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Inspection report: Carmel College, A Catholic Academy, 19–20 November 2013 2 of 9 Information about this inspection  Inspectors observed 50 lessons, including several jointly with senior leaders.  Inspectors met with groups of students from Years 7, 9, 11 and 13 and members of the ‘1689 Group’ (who raise awareness within the college of disability issues in society). They also talked informally with other students.  Discussions were held with senior and middle leaders, members of the Governing Body, including several directors of the Multi-Academy Trust.  A wide range of documents was examined, including the college improvement plan, evidence about the work of the governing body, data relating to students’ attainment and progress, and records of students’ behaviour and attendance. One inspector examined the college’s procedures for safeguarding students.  Inspectors took account of 102 responses to the on-line questionnaire, (Parent View), and 126 questionnaires completed by staff. Inspection team Moira Fitzpatrick, Lead inspector Sophie Gillies Jim Hall Mark Simpson Patrick Hargreaves Additional Inspector Additional Inspector Additional Inspector Additional Inspector Additional Inspector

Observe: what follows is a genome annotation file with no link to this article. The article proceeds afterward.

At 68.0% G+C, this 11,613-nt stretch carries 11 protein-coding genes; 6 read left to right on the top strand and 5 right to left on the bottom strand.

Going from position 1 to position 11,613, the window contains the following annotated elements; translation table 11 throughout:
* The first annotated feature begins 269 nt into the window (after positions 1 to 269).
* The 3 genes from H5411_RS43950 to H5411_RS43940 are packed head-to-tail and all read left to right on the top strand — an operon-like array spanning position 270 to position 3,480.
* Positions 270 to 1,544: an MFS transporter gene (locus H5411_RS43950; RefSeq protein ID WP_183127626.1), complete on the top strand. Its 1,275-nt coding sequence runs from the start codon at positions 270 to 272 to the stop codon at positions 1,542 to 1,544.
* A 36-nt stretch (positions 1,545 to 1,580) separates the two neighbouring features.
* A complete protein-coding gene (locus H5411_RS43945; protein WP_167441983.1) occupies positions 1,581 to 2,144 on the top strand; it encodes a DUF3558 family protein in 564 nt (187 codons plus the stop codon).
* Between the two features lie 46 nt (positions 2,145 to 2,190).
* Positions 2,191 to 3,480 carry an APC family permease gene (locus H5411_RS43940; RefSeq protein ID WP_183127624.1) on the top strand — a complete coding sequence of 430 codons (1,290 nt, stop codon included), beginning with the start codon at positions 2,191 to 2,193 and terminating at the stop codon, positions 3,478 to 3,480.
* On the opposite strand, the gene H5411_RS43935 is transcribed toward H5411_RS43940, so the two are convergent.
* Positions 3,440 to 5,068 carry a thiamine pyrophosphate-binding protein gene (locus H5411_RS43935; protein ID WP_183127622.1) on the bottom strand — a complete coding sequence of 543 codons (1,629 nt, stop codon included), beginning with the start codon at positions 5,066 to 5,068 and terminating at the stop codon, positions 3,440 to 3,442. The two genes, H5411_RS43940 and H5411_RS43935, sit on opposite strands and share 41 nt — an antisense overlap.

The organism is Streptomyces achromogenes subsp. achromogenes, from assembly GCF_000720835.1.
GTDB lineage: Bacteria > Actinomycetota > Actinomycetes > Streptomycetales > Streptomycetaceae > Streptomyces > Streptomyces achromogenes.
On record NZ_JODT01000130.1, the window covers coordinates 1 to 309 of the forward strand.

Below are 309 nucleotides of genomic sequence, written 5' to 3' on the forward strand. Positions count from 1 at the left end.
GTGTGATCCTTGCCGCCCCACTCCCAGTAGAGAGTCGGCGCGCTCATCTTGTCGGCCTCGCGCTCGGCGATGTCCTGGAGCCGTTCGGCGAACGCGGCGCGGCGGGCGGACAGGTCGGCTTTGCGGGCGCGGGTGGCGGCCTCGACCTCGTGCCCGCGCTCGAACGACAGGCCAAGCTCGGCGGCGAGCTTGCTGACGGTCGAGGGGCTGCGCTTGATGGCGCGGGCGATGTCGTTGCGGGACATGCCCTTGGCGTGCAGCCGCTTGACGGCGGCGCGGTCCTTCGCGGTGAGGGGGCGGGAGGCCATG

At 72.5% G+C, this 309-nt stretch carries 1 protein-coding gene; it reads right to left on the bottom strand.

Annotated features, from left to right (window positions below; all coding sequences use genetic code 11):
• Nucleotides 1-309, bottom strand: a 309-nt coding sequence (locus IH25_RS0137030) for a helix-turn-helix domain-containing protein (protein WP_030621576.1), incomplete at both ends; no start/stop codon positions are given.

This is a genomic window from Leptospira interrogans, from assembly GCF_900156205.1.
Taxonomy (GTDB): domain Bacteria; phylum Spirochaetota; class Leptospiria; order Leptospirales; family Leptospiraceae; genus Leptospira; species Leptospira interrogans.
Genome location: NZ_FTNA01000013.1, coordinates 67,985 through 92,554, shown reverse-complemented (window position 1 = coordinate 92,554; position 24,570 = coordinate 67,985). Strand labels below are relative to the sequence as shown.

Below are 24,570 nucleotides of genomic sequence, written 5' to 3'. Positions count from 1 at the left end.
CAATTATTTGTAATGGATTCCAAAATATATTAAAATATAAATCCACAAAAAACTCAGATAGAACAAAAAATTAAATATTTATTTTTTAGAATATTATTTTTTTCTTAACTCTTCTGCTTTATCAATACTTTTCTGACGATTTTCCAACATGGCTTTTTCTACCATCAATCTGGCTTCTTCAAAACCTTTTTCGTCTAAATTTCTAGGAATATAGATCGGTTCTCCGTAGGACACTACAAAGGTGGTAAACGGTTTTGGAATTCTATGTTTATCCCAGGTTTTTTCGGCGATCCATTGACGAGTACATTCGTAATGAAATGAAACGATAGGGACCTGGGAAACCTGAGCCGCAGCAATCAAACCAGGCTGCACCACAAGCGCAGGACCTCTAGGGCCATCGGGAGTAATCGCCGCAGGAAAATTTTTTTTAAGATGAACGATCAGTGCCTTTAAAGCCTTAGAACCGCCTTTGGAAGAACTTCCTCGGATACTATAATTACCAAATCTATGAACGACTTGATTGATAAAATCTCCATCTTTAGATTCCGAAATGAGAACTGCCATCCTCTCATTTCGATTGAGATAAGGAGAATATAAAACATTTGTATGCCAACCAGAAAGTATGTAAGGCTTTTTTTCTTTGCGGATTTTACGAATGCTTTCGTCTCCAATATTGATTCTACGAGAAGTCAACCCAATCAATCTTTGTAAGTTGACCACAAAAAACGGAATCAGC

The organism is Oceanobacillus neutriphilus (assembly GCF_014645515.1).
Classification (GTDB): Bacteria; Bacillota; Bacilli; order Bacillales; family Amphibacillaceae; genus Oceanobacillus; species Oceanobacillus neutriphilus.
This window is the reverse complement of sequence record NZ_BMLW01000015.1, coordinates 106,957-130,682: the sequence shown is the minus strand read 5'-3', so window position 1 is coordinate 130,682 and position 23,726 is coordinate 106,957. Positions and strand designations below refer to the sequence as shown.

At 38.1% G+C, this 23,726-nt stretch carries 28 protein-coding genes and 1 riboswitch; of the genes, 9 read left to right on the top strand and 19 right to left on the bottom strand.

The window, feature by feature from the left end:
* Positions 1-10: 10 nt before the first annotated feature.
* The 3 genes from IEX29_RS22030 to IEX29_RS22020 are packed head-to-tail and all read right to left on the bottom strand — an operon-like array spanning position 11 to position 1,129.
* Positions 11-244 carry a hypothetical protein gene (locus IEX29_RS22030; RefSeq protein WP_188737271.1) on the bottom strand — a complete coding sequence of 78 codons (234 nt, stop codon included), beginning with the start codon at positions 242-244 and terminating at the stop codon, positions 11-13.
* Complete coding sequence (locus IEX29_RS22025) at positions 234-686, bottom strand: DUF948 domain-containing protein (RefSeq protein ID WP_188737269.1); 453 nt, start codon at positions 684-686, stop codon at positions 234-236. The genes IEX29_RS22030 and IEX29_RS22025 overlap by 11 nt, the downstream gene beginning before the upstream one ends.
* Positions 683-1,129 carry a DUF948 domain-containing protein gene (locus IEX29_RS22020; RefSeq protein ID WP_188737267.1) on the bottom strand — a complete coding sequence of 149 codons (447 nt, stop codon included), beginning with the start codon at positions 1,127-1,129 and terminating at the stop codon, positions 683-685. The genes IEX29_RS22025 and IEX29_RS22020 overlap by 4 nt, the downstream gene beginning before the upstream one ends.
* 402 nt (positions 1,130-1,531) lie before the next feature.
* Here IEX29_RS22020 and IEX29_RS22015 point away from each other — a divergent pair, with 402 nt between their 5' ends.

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Inspection report: Carmel College, A Catholic Academy, 19–20 November 2013 3 of 9 Full report Information about this school  Carmel College is above the average-sized secondary school.  The proportion of students from minority ethnic groups is below average; so too is the proportion who speaks English as an additional language.  The proportion of students known to be eligible for the pupil premium (additional funding to support students known to be eligible for free school meals, children of service families or those who are looked after by the local authority) is below average.  The proportion of students supported at school action is below average; so too is the proportion supported at school action plus or with a statement of special educational needs.  The college meets the government’s current floor targets which set the minimum expectations for students’ attainment and progress.  The college makes no use of off-site provision.  Carmel College converted to become an academy college in November 2011. When its predecessor college Carmel Roman Catholic College was last inspected by Ofsted it was judged to be outstanding.  Carmel College is the founding school in the Carmel Education Trust which was formed in March 2013. The Trust comprises two secondary schools and three primary schools, all of which were Catholic Voluntary Aided schools. The Principal is also the chief executive officer of the Carmel Trust, and is a National Leader of Education.  The college became a Teaching School in April 2012 and in this role is heavily involved in schoolto-school support and improvement in both the primary and secondary phases.  The college is a member of the Teacher Training Partnership providing school-based initial teacher training (ITT) through the School Centred Initial Teacher Training (SCITT) and School Development programmes.  Through its links with Sheffield Hallam University, the college is a Science Learning Partnership school, with the remit to lead professional development in science teaching across the region. What does the school need to do to improve further?  Further develop the college’s role in improving the educational provision and outcomes for students within and beyond the Multi-Academy Trust schools across the region by: − inspiring even more staff to seek out leadership opportunities at all levels in the college − extending and developing the pioneering models of leadership used in the college so that a sizeable and flexible pool of leaders is well-trained for the future.